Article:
Kumihimo Braiding & Kumihimo Braids with Beads
The literal translation of kumihimo means the “coming together (kumi) of threads (himo)”. In samurai times, Kumihimo was used extensively for wrapping sword handles for a better grip, and also to make armor for horses.
There are many different kumihimo braids, some more complex than others. I’ve made braids with as few as 8 cords, and as many at 16 cords, but some braids are made with many more. In the banner photo I’ve created a coiled bracelet of silk strands with the edo yatso kumihimo braid (basketweave), and finished the ends with peyote stitched endcaps. Browse the Kumihimo samples in my Portfolio to see just a few of the possibilities!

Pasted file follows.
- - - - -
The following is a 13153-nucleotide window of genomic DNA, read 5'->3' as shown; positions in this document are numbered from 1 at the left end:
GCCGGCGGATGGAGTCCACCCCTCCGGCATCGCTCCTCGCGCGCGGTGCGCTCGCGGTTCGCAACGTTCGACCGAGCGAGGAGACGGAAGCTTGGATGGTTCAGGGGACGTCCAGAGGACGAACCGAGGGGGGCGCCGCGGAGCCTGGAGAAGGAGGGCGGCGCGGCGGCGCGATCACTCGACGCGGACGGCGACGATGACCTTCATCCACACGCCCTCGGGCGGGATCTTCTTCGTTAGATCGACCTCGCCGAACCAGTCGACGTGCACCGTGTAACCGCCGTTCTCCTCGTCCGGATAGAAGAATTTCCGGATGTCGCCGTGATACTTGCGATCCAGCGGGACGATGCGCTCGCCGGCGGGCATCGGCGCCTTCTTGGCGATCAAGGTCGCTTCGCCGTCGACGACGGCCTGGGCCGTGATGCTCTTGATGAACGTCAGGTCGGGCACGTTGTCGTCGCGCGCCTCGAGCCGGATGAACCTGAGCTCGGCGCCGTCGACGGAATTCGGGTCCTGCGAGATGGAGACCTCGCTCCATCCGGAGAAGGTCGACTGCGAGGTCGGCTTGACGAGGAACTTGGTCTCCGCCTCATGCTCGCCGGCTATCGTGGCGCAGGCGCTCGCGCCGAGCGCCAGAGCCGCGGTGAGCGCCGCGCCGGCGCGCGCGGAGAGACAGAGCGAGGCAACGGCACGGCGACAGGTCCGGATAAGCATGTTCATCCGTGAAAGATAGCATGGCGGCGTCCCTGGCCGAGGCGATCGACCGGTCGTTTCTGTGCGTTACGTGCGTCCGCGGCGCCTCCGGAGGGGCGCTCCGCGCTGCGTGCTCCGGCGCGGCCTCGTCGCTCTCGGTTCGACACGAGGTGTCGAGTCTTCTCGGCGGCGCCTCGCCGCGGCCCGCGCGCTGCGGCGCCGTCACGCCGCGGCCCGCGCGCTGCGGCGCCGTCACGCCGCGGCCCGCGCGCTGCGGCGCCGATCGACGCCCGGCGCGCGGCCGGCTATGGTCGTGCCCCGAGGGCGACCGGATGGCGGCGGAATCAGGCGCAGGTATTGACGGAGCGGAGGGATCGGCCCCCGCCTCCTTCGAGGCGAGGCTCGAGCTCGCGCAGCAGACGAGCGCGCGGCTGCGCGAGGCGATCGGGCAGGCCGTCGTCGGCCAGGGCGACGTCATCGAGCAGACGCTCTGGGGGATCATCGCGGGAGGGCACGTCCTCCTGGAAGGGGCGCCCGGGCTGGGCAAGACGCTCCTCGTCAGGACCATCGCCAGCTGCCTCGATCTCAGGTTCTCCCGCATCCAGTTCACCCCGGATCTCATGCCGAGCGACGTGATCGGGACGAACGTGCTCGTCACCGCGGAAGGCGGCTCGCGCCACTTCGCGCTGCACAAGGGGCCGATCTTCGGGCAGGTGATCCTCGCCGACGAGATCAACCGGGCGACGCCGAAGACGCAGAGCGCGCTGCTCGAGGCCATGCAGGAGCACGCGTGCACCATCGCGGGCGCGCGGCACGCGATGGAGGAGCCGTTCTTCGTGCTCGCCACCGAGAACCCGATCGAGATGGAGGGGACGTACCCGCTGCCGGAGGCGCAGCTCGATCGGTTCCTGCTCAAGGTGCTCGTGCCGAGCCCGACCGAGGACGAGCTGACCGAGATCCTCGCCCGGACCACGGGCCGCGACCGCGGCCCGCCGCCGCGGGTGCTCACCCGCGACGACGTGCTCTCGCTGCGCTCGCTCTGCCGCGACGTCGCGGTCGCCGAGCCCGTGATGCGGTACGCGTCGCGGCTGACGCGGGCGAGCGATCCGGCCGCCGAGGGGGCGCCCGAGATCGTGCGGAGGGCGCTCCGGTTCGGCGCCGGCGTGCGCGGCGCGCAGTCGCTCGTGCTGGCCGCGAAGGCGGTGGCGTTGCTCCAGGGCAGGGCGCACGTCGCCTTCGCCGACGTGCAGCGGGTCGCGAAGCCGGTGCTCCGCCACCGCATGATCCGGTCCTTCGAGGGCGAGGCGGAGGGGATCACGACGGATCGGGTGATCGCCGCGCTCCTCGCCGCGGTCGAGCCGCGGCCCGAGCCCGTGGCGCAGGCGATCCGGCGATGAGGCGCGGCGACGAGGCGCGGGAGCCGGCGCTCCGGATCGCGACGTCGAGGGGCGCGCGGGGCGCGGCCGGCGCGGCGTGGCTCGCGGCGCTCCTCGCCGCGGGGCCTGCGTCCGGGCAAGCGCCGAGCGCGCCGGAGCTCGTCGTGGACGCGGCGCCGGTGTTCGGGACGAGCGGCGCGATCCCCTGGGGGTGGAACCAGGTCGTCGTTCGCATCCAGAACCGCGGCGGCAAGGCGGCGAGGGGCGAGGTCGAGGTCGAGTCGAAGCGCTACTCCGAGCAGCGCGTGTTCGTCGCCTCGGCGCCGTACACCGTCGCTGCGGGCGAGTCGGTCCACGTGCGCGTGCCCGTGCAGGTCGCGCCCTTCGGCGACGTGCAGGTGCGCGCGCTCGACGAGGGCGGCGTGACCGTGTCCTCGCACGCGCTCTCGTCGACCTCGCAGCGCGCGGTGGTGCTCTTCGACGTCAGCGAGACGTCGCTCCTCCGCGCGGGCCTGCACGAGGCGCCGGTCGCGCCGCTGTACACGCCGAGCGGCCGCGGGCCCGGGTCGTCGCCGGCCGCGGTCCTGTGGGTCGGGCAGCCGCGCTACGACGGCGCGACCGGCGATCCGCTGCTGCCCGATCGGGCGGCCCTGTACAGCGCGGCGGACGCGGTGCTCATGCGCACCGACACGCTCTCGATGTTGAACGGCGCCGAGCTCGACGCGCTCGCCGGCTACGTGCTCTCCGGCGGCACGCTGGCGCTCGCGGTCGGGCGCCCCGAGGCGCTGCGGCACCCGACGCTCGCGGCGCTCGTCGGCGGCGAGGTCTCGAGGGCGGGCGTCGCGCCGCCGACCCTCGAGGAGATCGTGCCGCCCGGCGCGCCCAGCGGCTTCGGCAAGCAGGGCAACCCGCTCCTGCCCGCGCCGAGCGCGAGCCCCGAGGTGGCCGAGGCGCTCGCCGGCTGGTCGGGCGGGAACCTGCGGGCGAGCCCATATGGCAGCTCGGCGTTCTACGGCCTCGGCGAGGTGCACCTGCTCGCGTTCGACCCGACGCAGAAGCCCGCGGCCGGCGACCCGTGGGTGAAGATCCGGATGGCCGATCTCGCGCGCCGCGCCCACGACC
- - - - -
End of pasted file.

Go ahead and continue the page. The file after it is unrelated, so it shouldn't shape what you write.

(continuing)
There are so many different kumihimo braids, it’s impossible to show them all here. On the left is a basic 8-strand braid, and on the right is a Laramie braid, which is braided around a core.
Traditional Kumihimo Necklaces
Traditional Kumihimo braiding is done with very fine silk strands. These braids are done with faux silk, with many fine strands bundled together to create one “cord.” The braid on the left is a flat braid, while the braid on the right is square.
Kumihimo braided in the basketweave pattern with 16 silk strands worked around plastic tubing with beaded endcaps on the left, and thin wires bundled together to make the bracelets on the right.
Kumihimo with beads
Yes, kumihimo can be done with beads! Either all beads (on the left), strands of beads (on the right), or a mixture of cord and cords with beads. The possibilities are endless!